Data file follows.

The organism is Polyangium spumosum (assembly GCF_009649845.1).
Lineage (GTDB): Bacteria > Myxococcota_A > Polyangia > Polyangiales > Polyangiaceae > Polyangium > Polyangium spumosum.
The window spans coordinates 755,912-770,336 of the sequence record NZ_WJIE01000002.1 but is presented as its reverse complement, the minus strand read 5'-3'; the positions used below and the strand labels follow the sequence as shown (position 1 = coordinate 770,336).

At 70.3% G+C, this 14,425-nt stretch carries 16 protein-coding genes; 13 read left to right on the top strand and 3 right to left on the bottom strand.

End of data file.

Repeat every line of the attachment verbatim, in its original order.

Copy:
The organism is Polyangium spumosum (assembly GCF_009649845.1).
Lineage (GTDB): Bacteria > Myxococcota_A > Polyangia > Polyangiales > Polyangiaceae > Polyangium > Polyangium spumosum.
The window spans coordinates 755,912-770,336 of the sequence record NZ_WJIE01000002.1 but is presented as its reverse complement, the minus strand read 5'-3'; the positions used below and the strand labels follow the sequence as shown (position 1 = coordinate 770,336).

At 70.3% G+C, this 14,425-nt stretch carries 16 protein-coding genes; 13 read left to right on the top strand and 3 right to left on the bottom strand.